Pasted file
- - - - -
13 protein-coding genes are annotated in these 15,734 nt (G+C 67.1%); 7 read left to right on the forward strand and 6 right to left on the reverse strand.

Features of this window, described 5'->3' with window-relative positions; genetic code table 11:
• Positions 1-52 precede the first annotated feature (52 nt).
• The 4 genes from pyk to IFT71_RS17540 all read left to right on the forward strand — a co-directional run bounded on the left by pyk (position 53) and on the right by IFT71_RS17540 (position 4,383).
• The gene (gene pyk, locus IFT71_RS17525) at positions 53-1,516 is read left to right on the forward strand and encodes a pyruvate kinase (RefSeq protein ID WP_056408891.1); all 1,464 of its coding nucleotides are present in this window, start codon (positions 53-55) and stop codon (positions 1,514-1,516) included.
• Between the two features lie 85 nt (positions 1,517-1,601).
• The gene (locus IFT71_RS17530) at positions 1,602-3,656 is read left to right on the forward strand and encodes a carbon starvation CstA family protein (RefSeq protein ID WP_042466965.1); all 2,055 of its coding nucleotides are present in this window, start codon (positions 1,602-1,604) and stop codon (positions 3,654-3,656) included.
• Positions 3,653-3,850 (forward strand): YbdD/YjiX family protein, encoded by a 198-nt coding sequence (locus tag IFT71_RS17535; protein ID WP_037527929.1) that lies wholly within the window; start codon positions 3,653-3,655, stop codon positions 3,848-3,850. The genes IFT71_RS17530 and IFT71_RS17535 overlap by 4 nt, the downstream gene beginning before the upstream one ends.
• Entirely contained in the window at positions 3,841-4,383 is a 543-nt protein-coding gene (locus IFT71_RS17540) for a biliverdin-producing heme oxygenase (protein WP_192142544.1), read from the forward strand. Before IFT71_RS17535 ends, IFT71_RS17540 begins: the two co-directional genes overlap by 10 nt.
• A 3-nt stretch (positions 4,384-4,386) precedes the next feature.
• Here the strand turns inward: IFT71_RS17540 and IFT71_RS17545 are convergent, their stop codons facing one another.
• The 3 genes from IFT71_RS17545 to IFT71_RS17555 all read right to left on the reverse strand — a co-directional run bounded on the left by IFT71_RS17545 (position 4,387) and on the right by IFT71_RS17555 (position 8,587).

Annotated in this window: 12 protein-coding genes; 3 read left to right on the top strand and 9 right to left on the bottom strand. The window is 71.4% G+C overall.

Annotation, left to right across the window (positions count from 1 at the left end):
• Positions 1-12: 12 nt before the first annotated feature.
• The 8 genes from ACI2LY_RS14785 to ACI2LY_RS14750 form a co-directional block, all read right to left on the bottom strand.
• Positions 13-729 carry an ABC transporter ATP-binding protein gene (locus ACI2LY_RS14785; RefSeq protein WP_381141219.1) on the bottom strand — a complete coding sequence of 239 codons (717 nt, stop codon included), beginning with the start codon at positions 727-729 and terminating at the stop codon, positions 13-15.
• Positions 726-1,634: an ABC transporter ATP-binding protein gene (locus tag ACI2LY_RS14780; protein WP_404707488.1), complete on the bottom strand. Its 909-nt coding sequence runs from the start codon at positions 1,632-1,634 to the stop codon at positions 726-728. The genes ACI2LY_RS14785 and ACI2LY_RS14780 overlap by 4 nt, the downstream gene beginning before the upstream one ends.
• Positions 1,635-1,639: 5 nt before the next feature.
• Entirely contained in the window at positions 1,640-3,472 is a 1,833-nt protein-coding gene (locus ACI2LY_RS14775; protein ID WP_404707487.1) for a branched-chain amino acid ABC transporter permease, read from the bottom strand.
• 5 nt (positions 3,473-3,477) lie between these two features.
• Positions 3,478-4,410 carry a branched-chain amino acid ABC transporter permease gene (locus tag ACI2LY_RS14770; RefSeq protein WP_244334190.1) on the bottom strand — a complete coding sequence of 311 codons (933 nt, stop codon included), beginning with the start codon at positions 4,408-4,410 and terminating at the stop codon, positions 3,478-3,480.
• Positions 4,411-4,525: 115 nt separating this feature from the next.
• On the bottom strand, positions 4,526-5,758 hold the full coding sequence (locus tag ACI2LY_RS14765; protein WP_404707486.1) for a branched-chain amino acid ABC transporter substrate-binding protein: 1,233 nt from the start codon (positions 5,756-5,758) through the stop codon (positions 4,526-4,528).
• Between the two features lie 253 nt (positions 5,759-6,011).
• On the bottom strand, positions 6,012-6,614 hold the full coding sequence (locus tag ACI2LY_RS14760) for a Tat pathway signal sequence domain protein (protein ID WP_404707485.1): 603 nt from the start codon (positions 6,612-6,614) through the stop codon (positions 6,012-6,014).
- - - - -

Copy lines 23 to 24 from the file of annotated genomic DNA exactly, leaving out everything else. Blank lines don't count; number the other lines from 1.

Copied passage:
• Positions 4,411-4,525: 115 nt separating this feature from the next.
• On the bottom strand, positions 4,526-5,758 hold the full coding sequence (locus tag ACI2LY_RS14765; protein WP_404707486.1) for a branched-chain amino acid ABC transporter substrate-binding protein: 1,233 nt from the start codon (positions 5,756-5,758) through the stop codon (positions 4,526-4,528).